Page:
It started weeks of conversations between the two that are still ongoing. When Henry saw Simone a few days later, he told them that recovery specialists at Yale New Haven Hospital had refused to help him because he had not been sober for long enough. Simone learned that he—like many New Haveners struggling with substance use disorder and housing insecurity—was a military veteran.

“It’s funny how America loves its heroes in combat boots, but hates when they drink all day on someone else’s stoop,” They said. The words hung heavy in the air.

“He’d smile and say, ‘I’m angry,’” they continued. “He told me about the people at the hospital, how he’d told them that he was in pain, how he was depressed, they cut off his social security, they wouldn’t take him. All he would say is, ‘they don’t want to help me.’”

The next time they saw Henry, it was late at night. Police were trying to arrest him as he yelled out into the blue dark. His voice had cut into Simone’s sleep; they'd come outside to see what was going on. Simone could tell that he was afraid and intoxicated. They calmed Henry down.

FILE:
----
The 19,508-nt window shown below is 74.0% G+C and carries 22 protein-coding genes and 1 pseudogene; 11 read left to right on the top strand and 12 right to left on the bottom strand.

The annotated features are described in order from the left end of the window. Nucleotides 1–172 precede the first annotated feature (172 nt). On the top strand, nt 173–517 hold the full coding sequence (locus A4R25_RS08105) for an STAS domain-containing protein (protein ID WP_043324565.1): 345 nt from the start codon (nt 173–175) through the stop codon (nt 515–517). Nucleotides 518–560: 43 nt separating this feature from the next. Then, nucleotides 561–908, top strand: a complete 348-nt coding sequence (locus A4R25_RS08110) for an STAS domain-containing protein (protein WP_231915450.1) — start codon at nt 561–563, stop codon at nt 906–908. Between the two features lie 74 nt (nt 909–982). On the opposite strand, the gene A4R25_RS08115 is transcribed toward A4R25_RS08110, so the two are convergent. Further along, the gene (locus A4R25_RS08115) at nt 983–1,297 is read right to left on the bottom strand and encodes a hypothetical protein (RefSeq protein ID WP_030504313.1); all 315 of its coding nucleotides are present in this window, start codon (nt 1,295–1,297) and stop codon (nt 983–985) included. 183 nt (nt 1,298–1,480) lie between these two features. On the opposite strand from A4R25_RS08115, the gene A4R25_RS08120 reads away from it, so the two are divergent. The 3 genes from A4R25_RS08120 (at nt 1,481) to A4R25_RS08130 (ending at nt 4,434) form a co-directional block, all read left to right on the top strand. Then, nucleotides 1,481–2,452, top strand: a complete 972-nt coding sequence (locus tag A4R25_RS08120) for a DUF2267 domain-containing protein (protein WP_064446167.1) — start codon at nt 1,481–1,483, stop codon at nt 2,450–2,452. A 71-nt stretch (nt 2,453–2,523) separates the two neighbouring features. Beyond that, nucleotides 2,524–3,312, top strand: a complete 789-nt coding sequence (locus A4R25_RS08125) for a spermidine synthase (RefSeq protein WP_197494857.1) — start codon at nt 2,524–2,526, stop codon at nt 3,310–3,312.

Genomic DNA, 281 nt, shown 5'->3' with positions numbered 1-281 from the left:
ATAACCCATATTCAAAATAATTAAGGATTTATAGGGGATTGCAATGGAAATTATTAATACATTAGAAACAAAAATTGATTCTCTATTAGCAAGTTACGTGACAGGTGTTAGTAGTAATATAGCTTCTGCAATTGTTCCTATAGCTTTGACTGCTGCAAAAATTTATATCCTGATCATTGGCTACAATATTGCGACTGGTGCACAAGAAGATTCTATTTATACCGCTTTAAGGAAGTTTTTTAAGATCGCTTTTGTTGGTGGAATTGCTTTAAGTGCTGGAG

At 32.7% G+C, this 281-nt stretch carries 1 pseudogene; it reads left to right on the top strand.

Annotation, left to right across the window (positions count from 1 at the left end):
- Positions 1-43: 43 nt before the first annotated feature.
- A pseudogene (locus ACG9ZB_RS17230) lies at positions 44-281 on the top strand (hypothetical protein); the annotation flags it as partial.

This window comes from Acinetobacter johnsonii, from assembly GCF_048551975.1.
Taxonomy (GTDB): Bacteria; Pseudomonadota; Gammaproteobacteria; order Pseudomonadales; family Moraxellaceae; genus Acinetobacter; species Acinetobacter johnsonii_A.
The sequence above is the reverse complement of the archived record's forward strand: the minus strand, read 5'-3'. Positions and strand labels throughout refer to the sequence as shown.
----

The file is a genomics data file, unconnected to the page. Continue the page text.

In the memory, they navigated an ocean of blue: the blue of law enforcement, the blue and teal of medical personnel, the blue of depression and the blue-black of 3 a.m., that hour that hangs between night and the first suggestion of morning. Before he left that night, Henry told Simone that he used to go bluefishing in the harbor with his father. It was how he knew New Haven.

Simone paused. They turned their attention back to attendees hanging on to every word. They asked aloud: had listeners ever considered students at the Yale School of Drama? For three years, they are temporary residents of New Haven. Then they head off to other places, taking tiny pieces of the city with them.